In case anyone was thinking of protesting Egypt’s deep economic crisis today in the capital Cairo and elsewhere, the singer Sayed Emam is here with an upbeat reminder not to bother going into the streets. The song, entitled “We won’t go down,” thoughtfully accompanied by an image of a pro-government protest on YouTube, is designed to encourage Egyptians to stay in their homes.

“We Won’t Go Down”

To add to the irony, it’s set to a backing tune reminiscent of mahraganat, a form of popular music associated with the Egyptian streets and weddings and designed to make you get up and dance – or maybe even protest. Mahraganat singers are also now essentially banned from performing in Egypt, after the head of the country’s Musicians Syndicate issued a decree two years ago that bans them from performing in any festivals, clubs cafes, concerts or other public spaces.

There have been calls for citizens to protest Egypt’s deepening cost of living crisis today on social media. In response, the country’s security forces preemptively arrested over 150 people in recent weeks according to Amnesty International.

A Dutch artist is spending 11 days of Cop27 turning a 3068-page report on the horrors that await humanity into confetti, in an effort to show how we refuse to take climate science seriously.

Johannes-Harm Hovinga’s blistering performance – titled ‘There’s an elephant in the room’ – has him sitting in a chair with a hole-puncher for 10 hours a day.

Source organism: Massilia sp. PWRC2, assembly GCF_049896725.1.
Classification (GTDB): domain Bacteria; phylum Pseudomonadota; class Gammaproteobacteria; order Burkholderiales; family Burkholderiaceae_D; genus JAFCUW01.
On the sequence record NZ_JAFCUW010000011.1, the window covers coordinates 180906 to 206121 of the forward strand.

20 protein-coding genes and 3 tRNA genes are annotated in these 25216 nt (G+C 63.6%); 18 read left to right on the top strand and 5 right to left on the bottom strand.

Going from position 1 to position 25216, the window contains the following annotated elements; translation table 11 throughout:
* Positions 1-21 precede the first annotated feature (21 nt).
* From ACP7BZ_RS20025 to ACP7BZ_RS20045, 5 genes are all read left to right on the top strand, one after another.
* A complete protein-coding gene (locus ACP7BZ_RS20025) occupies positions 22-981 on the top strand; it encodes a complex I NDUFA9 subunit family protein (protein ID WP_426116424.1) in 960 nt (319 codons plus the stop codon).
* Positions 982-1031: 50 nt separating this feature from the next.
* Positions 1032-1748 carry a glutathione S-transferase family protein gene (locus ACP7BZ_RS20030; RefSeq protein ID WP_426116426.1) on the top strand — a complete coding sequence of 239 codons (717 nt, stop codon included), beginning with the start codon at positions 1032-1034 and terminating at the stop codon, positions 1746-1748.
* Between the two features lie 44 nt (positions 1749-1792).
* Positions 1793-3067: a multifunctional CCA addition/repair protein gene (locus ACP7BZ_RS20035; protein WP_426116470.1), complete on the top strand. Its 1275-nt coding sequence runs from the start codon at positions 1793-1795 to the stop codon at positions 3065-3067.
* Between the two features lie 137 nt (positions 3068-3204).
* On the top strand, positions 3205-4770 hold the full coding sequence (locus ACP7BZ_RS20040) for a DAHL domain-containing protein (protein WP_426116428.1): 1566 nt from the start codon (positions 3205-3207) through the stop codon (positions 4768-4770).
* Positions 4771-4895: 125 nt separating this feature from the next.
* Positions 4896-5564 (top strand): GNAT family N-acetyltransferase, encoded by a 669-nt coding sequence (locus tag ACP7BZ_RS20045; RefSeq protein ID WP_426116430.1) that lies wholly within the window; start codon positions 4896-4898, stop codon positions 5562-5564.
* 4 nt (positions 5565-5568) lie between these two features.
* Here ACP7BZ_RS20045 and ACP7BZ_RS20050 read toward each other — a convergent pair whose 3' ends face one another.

3068 pages of the IPCC sixth assessment report turning it into confetti as an example of the lack of sense of necessity.
3068 pages of the IPCC sixth assessment report turning it into confetti as an example of the lack of sense of necessity. Photograph: Johannes-Harm Hovinga

“People are invited to join in silence or to talk about the climate … while punching it paper by paper by paper knowing the importance of the words on paper they are destroying,” Hovinga said.

The latest report by the Intergovernmental Panel on Climate Change (IPCC), the world’s leading authority on climate science, was its starkest warning yet of major inevitable and irreversible climate heating.

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Hovinga said the performance shows a “lack of sense of necessity” when it comes to the climate crisis.

What to expect today

Patrick Greenfield

Patrick Greenfield

Here is what to look out for on decarbonisation day:

  • Joe Biden’s speech will be at 5.15pm local time (3.15pm GMT). He moved to rejoin the Paris agreement just hours after taking office in January 2020 and has since passed a $369bn package of climate investments that could cut US greenhouse gas emissions by 40%.

  • US House Speaker Nancy Pelosi and a handful of US lawmakers will be holding a press conference later this afternoon.